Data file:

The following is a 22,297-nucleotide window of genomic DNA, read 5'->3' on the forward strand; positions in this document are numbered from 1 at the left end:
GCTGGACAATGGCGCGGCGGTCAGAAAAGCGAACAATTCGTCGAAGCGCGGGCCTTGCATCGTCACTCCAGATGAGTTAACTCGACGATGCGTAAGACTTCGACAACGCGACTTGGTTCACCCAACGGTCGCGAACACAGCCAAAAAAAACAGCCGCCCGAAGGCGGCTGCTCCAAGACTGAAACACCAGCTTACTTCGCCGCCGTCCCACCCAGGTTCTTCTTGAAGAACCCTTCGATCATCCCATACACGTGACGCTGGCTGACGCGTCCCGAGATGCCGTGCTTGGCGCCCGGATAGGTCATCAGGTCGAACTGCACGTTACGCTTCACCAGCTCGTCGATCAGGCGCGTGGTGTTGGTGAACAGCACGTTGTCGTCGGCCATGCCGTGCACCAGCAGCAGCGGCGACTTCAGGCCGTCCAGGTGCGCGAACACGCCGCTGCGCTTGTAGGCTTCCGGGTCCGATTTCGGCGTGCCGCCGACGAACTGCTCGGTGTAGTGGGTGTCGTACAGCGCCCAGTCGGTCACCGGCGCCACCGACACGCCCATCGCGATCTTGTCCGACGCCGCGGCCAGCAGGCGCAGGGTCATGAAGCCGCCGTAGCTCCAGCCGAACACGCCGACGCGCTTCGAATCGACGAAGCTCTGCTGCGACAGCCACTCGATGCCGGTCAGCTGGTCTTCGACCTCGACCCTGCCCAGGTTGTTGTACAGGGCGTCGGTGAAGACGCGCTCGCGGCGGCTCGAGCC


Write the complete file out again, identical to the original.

The following is a 22,297-nucleotide window of genomic DNA, read 5'->3' on the forward strand; positions in this document are numbered from 1 at the left end:
GCTGGACAATGGCGCGGCGGTCAGAAAAGCGAACAATTCGTCGAAGCGCGGGCCTTGCATCGTCACTCCAGATGAGTTAACTCGACGATGCGTAAGACTTCGACAACGCGACTTGGTTCACCCAACGGTCGCGAACACAGCCAAAAAAAACAGCCGCCCGAAGGCGGCTGCTCCAAGACTGAAACACCAGCTTACTTCGCCGCCGTCCCACCCAGGTTCTTCTTGAAGAACCCTTCGATCATCCCATACACGTGACGCTGGCTGACGCGTCCCGAGATGCCGTGCTTGGCGCCCGGATAGGTCATCAGGTCGAACTGCACGTTACGCTTCACCAGCTCGTCGATCAGGCGCGTGGTGTTGGTGAACAGCACGTTGTCGTCGGCCATGCCGTGCACCAGCAGCAGCGGCGACTTCAGGCCGTCCAGGTGCGCGAACACGCCGCTGCGCTTGTAGGCTTCCGGGTCCGATTTCGGCGTGCCGCCGACGAACTGCTCGGTGTAGTGGGTGTCGTACAGCGCCCAGTCGGTCACCGGCGCCACCGACACGCCCATCGCGATCTTGTCCGACGCCGCGGCCAGCAGGCGCAGGGTCATGAAGCCGCCGTAGCTCCAGCCGAACACGCCGACGCGCTTCGAATCGACGAAGCTCTGCTGCGACAGCCACTCGATGCCGGTCAGCTGGTCTTCGACCTCGACCCTGCCCAGGTTGTTGTACAGGGCGTCGGTGAAGACGCGCTCGCGGCGGCTCGAGCC